19. Q. Zhou, Z. Li and J. K. Aggarwal, “Boundary extraction in thermal images by edge map,” in ACM Symp. on Applied Computing, Nicosia, Cyprus, pp. 254–258, 2004.
  20. S. Kostopoulos, D. Cavouras, A. Daskalakis, P. Bougioukos, P. Georgiadis et al., “Color-texture based image analysis method for assessing the hormone receptors status in breast tissue sections,” in 29th Annual Int. Conf. of the IEEE Engineering in Medicine and Biology Society, Lyon, France, pp. 4985–4988, 2007.
  21. H. Bozkurt and A. Taşyapi Celebi, “Gaussian filter based digital detail enhancement in thermal images,” in 29th Signal Processing and Communications Applications Conf., Istanbul, Turkey, pp. 1–4, 20
  22. M. V. Sainz de Cea, R. M. Nishikawa and Y. Yang, “Estimating the accuracy level among individual detections in clustered micro calcifications,” IEEE Transactions on Medical Imaging, vol. 36, no. 5, pp. 1162–1171, 2017.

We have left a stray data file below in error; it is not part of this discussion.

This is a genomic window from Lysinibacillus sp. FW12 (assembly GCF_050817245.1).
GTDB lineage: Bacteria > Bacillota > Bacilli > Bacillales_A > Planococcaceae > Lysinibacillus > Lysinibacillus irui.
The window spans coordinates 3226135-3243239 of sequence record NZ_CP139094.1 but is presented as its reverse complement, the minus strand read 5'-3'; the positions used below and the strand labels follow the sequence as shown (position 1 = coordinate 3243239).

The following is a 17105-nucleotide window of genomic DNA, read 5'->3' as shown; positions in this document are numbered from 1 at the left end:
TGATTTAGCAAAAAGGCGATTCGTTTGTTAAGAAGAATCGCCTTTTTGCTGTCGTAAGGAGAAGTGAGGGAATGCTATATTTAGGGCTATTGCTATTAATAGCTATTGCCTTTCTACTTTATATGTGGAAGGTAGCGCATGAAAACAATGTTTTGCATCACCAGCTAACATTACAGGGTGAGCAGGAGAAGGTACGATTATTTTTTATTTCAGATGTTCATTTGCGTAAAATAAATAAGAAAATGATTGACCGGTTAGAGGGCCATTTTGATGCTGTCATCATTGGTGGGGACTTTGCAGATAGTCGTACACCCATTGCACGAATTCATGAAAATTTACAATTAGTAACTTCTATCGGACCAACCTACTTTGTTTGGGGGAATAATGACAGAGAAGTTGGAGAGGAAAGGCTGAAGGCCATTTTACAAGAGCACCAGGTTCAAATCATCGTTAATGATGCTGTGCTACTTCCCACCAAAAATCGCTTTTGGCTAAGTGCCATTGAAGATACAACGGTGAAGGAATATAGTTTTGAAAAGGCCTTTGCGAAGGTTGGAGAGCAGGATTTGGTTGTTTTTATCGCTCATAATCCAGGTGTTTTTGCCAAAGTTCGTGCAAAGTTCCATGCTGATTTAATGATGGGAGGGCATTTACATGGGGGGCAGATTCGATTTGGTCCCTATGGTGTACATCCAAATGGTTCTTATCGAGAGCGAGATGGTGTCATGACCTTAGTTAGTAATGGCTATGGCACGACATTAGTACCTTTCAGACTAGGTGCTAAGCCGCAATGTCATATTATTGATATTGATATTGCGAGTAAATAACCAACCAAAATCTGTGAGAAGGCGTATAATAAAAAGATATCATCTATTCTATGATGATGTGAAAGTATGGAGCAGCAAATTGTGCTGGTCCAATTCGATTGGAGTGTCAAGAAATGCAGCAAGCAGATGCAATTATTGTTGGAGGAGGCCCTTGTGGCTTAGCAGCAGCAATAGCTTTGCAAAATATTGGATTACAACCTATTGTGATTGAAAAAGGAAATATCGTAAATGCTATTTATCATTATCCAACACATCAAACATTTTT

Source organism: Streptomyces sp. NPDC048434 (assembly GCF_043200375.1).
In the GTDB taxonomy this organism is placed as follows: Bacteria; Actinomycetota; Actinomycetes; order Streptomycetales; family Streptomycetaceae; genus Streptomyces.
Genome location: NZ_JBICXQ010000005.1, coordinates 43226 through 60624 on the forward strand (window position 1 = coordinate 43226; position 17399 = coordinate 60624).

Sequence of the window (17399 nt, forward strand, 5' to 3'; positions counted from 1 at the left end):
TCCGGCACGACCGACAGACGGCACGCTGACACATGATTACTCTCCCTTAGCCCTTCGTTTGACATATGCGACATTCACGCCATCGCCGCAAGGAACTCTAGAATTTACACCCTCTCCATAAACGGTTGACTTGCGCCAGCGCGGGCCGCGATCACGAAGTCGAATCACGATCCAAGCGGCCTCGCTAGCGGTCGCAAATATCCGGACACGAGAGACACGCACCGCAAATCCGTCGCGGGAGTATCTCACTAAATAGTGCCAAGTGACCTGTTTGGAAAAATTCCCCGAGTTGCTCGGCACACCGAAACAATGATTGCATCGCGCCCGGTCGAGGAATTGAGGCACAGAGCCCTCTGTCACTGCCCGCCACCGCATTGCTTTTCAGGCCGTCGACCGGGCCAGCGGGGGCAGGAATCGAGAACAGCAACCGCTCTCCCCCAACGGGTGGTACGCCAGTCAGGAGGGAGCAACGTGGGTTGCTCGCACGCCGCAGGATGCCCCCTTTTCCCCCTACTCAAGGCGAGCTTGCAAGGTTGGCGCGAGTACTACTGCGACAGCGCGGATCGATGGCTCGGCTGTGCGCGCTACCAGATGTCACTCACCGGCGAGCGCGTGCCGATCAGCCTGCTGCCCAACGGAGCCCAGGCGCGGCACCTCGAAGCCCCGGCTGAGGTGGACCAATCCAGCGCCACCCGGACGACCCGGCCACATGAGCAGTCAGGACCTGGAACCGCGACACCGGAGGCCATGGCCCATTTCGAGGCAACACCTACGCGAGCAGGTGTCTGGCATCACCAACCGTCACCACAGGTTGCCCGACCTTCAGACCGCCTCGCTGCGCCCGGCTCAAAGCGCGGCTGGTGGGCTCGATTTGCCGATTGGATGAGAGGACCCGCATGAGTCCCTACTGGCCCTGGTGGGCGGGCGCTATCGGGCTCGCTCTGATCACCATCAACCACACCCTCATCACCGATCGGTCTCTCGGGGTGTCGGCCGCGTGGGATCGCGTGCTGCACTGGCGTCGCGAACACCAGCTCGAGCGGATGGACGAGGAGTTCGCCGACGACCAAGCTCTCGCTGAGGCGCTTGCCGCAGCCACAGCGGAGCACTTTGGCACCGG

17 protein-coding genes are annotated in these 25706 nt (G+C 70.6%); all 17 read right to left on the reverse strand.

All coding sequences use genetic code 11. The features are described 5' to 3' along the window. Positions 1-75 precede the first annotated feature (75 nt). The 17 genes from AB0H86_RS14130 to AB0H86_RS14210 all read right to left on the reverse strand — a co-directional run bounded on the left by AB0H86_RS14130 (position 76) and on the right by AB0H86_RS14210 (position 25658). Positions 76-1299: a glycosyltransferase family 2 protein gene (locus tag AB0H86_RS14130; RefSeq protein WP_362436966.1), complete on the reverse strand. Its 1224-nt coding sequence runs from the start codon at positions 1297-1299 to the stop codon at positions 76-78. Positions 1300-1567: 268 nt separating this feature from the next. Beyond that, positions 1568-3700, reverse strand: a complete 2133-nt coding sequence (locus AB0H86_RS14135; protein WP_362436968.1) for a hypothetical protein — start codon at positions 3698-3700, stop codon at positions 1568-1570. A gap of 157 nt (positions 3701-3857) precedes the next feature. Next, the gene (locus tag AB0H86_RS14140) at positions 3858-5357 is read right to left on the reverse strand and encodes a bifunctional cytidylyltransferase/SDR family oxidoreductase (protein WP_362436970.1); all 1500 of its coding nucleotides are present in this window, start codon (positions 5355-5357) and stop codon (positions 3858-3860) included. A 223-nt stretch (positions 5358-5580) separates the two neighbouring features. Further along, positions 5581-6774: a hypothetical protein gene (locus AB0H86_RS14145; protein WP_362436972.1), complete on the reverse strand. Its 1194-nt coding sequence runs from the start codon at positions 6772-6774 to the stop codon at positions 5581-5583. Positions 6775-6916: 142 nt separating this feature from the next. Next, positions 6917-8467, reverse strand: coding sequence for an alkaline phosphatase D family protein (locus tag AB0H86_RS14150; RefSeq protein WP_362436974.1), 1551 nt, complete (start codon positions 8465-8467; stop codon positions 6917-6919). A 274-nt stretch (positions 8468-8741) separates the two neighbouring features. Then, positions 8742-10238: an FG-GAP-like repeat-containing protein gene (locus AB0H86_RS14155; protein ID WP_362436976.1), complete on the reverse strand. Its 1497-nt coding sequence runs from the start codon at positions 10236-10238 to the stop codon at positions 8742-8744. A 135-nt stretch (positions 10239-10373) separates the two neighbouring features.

23. S. Rana, R. Hampson and G. Dobie, “Breast cancer: Model reconstruction and image registration from segmented deformed image using visual and force based analysis,” IEEE Transactions on Medical Imaging, vol. 39, no. 5, pp. 1–11, 2019.
  24. F. Xing, F. Xie and L. Yang, “An automatic learning-based framework for robust nucleus segmentation,” IEEE Transactions on Medical Imaging, vol. 35, no. 2, pp. 550–566, 2015.
  25. J. Mordang, A. Gubern-Mérida, A. Bria, F. Tortorella, R. Mann et al., “The importance of early detection of calcifications associated with breast cancer in screening,” Breast Cancer Research and Treatment, vol. 167, no. 2, pp. 451–458, 2018.
  26. Z. Suhail, E. Denton and R. Zwiggelaar, “Classification of micro-calcification in mammograms using scalable linear fisher discriminant analysis,” Medical and Biological Engineering & Computing, vol. 56, no. 8, pp. 1475–1485, 2017.
  27. N. Wu, J. Phang, J. Park, Y. Shen, Z. Huang et al., “Deep neural networks improve radiologists performance in breast cancer screening,” IEEE Transactions on Medical Imaging, vol. 20, no. 11, pp. 1–11, 2019.